Name & Rank:
Corporal George Hubert Brown
Birth date & Location
Edward and Amanda Brown of 15 Barfields, Blechingley, Surrey, UK
In the Brown family of the small village of Blechingley, Surrey, George Hubert was the third oldest of five children. Edward Brown worked as a house painter, an occupation taken up by George’s eldest brother, Edward Oscar. In 1911, George was the eldest child still living at home. He and his younger brother, Leonard, worked as gardeners. Another brother, Clarence, was still in school and their sister Marian had moved out.
George married Lilian Elizabeth Mayne of Stychens Lane, Blechingley, on May 29, 1915. Prior to their marriage, she worked as a domestic servant for a local family. Her father, William Mayne, who worked in a quarry, had served for 13 years in the British Army in India and Burma, some of that time he was with the 2nd Battalion, The Queen’s (Royal West Surrey) Regiment. After the war, Lilian got remarried in 1920 to Richard Botting, who served with the 2nd Battalion, Royal West Kents until being discharged with Trench foot in 1917.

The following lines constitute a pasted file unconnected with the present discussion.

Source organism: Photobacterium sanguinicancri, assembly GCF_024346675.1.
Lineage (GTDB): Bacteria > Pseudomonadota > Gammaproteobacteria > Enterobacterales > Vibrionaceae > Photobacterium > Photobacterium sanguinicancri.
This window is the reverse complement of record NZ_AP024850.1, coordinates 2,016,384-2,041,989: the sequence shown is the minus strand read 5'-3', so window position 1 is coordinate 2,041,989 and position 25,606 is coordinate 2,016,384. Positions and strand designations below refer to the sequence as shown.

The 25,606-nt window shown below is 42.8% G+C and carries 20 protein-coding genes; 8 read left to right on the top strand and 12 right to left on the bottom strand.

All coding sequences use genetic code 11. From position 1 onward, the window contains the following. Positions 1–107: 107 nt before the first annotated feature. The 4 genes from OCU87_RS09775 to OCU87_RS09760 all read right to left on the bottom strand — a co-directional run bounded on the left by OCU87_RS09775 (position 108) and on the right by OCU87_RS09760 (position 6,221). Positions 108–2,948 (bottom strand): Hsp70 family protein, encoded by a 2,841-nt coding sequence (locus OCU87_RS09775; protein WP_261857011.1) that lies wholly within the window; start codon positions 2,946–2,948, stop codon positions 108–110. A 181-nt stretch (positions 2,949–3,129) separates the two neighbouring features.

George Hubert Brown enlisted early for the First World War, according to the Surrey newspapers after his death. He was noted as a being intelligent and energetic and a devoted member of the Oddfellows lodge. He held the rank of corporal but was acting sergeant when he went missing during the Battle of Loos. It was later determined that Brown was one of the over 100 men killed from the 8th Battalion, 25-26 September 1915.
Death date & Location
25 September 1915 in the trenches east of Vermelles, France. Brown is memorialized on a panel of the Loos Memorial in the Dud Corner Cemetery, Loos-en-Gohelle, France.
Link to CWGA entry
Links to OA records accessed